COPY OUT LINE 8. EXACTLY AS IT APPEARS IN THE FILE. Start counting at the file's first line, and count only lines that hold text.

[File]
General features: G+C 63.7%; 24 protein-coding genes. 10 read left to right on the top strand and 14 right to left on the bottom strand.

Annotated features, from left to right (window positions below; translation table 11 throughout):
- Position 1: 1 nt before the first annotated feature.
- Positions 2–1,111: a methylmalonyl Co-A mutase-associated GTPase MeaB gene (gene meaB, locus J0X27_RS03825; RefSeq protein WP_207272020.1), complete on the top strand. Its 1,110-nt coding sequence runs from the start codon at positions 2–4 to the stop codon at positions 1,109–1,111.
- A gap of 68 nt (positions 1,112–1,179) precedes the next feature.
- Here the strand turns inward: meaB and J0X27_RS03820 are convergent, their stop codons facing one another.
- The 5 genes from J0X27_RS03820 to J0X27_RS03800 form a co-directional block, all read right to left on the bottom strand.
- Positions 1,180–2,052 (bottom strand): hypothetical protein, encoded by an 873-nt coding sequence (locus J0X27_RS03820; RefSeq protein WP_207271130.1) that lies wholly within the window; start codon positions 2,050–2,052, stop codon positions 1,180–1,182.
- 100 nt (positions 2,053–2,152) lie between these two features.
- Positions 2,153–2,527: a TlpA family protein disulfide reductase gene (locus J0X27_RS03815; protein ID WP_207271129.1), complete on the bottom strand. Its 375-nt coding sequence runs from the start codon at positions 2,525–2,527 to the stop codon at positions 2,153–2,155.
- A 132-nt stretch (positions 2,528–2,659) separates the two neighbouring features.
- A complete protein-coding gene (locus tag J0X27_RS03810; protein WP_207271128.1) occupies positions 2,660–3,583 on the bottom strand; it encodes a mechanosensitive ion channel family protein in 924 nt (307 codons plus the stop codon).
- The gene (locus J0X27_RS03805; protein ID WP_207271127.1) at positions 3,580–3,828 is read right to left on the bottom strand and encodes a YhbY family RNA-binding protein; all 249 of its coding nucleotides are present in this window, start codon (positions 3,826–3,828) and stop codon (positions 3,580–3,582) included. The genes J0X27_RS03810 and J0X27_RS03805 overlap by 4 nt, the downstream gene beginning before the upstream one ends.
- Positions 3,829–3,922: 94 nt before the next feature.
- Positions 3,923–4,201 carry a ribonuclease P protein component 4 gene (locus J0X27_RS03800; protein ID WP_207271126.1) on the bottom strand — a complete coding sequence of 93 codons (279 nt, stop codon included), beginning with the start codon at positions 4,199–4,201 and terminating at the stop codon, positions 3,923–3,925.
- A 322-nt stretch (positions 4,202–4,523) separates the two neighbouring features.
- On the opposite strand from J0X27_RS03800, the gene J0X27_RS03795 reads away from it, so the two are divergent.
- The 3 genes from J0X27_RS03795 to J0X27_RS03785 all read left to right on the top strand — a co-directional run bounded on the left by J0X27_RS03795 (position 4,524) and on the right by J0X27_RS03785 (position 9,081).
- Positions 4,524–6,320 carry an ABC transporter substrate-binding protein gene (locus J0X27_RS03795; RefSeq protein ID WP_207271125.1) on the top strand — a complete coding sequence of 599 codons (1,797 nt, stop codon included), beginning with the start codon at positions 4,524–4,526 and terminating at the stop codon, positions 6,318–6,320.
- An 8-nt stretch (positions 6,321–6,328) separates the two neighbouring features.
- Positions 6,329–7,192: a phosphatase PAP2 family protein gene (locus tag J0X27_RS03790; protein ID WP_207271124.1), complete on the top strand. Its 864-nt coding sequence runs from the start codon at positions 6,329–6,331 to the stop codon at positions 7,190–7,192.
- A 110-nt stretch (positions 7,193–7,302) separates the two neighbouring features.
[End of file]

- Positions 1,180–2,052 (bottom strand): hypothetical protein, encoded by an 873-nt coding sequence (locus J0X27_RS03820; RefSeq protein WP_207271130.1) that lies wholly within the window; start codon positions 2,050–2,052, stop codon positions 1,180–1,182.